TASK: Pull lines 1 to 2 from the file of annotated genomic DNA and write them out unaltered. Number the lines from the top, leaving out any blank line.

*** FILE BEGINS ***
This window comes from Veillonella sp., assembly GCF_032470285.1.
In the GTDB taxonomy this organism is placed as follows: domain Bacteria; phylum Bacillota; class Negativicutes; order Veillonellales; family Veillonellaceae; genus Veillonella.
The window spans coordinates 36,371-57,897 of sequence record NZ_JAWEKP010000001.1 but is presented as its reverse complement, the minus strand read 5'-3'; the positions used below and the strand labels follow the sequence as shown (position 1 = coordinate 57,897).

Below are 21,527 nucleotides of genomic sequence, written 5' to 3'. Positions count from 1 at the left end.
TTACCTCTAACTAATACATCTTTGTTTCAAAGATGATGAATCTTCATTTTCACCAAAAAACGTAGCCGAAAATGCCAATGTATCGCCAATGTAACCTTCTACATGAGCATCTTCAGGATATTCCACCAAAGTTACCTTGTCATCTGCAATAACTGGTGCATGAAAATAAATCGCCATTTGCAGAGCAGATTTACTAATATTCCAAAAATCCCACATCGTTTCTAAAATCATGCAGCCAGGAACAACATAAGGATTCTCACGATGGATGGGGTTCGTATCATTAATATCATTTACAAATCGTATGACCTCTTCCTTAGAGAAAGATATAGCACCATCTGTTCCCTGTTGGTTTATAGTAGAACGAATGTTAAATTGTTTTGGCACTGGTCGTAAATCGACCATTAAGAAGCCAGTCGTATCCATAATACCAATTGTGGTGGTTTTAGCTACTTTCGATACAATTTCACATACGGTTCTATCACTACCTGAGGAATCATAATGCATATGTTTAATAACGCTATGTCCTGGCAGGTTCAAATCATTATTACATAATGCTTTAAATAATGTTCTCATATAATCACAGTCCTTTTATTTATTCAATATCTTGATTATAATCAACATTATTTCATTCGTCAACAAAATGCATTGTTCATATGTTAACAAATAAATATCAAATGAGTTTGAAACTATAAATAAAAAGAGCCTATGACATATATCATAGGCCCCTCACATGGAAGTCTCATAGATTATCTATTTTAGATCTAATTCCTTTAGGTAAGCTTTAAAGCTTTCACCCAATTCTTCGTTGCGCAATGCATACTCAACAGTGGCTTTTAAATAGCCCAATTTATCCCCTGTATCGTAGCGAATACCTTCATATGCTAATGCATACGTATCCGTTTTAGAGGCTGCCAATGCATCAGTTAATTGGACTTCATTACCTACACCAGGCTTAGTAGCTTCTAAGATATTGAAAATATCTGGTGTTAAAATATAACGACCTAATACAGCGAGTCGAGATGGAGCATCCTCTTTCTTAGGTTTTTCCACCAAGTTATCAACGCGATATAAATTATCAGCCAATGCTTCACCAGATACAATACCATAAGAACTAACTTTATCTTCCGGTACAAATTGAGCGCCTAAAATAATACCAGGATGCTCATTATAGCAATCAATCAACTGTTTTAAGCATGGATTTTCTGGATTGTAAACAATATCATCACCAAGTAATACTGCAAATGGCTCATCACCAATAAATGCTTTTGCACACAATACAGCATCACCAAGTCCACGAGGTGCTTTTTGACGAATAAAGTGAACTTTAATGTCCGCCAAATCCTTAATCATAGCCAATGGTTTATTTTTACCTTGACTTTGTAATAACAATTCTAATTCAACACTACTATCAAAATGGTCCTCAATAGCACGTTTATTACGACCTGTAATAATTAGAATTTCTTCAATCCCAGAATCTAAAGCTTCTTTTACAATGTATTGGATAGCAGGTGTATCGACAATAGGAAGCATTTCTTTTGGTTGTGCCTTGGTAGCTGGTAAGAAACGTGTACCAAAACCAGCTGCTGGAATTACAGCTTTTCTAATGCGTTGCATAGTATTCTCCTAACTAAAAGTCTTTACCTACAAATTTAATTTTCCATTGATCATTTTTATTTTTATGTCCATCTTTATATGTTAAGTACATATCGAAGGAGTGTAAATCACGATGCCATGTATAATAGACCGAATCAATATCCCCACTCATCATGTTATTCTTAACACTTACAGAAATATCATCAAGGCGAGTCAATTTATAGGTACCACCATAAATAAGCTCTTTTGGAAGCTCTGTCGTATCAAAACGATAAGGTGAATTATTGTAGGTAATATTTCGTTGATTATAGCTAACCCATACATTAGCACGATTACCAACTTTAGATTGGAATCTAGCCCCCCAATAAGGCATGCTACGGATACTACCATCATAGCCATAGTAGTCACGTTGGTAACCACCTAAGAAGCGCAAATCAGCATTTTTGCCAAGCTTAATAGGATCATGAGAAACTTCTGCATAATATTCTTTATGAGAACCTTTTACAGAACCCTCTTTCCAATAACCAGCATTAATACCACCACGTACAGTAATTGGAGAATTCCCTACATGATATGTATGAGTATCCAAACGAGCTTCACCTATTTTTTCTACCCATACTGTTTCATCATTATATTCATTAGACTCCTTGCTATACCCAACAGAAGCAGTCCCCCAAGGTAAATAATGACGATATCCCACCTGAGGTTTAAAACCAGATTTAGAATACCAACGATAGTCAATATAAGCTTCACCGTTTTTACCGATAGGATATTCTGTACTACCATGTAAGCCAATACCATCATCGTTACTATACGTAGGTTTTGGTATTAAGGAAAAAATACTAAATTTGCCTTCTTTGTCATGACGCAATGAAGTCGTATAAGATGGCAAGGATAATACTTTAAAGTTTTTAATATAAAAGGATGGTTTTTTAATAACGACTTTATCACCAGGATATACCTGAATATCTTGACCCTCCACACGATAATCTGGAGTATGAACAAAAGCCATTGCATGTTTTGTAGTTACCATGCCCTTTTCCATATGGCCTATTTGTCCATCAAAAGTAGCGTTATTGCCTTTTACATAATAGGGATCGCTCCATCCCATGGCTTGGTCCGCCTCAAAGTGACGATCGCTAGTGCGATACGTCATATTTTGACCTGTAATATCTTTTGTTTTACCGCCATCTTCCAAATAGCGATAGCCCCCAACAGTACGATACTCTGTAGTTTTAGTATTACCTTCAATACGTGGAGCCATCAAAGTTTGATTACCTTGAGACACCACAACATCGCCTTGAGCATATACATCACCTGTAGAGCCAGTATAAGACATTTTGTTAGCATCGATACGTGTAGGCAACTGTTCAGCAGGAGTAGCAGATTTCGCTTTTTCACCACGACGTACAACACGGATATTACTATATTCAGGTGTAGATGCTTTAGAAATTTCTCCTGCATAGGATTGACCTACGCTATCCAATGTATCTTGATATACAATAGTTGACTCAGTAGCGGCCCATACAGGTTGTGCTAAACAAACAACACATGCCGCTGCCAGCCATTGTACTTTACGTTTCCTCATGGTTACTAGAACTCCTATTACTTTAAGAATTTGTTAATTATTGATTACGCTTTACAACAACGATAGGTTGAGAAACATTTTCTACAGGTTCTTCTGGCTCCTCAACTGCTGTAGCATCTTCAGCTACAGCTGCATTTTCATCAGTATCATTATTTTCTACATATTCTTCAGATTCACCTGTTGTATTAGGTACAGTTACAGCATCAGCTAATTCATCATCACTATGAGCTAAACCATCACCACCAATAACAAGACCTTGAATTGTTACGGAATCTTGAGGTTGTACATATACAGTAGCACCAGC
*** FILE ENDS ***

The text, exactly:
This window comes from Veillonella sp., assembly GCF_032470285.1.
In the GTDB taxonomy this organism is placed as follows: domain Bacteria; phylum Bacillota; class Negativicutes; order Veillonellales; family Veillonellaceae; genus Veillonella.